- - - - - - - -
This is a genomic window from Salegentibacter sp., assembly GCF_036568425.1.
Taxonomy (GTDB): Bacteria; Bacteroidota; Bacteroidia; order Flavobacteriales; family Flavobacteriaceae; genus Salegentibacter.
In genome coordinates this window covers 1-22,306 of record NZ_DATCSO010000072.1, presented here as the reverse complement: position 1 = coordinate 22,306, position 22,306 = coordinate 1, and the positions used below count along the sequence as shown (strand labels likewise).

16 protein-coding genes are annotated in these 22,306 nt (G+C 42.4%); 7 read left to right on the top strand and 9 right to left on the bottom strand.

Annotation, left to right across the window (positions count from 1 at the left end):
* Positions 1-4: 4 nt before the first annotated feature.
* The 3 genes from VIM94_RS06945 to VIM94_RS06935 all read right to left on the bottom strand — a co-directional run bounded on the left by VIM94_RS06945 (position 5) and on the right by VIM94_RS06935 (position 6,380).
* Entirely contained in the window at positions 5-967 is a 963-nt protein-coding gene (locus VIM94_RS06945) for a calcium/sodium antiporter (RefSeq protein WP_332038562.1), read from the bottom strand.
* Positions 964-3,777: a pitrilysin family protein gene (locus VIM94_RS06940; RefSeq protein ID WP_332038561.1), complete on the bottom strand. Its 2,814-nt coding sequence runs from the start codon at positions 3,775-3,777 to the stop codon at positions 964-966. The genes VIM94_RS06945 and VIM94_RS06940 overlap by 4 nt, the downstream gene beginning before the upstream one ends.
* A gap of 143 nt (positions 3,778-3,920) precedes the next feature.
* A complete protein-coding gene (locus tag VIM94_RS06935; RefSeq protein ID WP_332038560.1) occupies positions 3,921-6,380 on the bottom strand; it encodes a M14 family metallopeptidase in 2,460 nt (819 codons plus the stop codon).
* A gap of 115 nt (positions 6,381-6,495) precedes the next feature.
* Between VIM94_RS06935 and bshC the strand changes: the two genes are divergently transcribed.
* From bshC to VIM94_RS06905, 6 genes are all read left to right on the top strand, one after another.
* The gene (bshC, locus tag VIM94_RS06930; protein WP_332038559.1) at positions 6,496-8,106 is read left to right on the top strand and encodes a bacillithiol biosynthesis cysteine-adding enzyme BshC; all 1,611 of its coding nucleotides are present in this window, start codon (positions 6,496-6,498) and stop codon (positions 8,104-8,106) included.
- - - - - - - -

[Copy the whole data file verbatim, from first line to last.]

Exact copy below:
This is a genomic window from Salegentibacter sp., assembly GCF_036568425.1.
Taxonomy (GTDB): Bacteria; Bacteroidota; Bacteroidia; order Flavobacteriales; family Flavobacteriaceae; genus Salegentibacter.
In genome coordinates this window covers 1-22,306 of record NZ_DATCSO010000072.1, presented here as the reverse complement: position 1 = coordinate 22,306, position 22,306 = coordinate 1, and the positions used below count along the sequence as shown (strand labels likewise).

16 protein-coding genes are annotated in these 22,306 nt (G+C 42.4%); 7 read left to right on the top strand and 9 right to left on the bottom strand.

Annotation, left to right across the window (positions count from 1 at the left end):
* Positions 1-4: 4 nt before the first annotated feature.
* The 3 genes from VIM94_RS06945 to VIM94_RS06935 all read right to left on the bottom strand — a co-directional run bounded on the left by VIM94_RS06945 (position 5) and on the right by VIM94_RS06935 (position 6,380).
* Entirely contained in the window at positions 5-967 is a 963-nt protein-coding gene (locus VIM94_RS06945) for a calcium/sodium antiporter (RefSeq protein WP_332038562.1), read from the bottom strand.
* Positions 964-3,777: a pitrilysin family protein gene (locus VIM94_RS06940; RefSeq protein ID WP_332038561.1), complete on the bottom strand. Its 2,814-nt coding sequence runs from the start codon at positions 3,775-3,777 to the stop codon at positions 964-966. The genes VIM94_RS06945 and VIM94_RS06940 overlap by 4 nt, the downstream gene beginning before the upstream one ends.
* A gap of 143 nt (positions 3,778-3,920) precedes the next feature.
* A complete protein-coding gene (locus tag VIM94_RS06935; RefSeq protein ID WP_332038560.1) occupies positions 3,921-6,380 on the bottom strand; it encodes a M14 family metallopeptidase in 2,460 nt (819 codons plus the stop codon).
* A gap of 115 nt (positions 6,381-6,495) precedes the next feature.
* Between VIM94_RS06935 and bshC the strand changes: the two genes are divergently transcribed.
* From bshC to VIM94_RS06905, 6 genes are all read left to right on the top strand, one after another.
* The gene (bshC, locus tag VIM94_RS06930; protein WP_332038559.1) at positions 6,496-8,106 is read left to right on the top strand and encodes a bacillithiol biosynthesis cysteine-adding enzyme BshC; all 1,611 of its coding nucleotides are present in this window, start codon (positions 6,496-6,498) and stop codon (positions 8,104-8,106) included.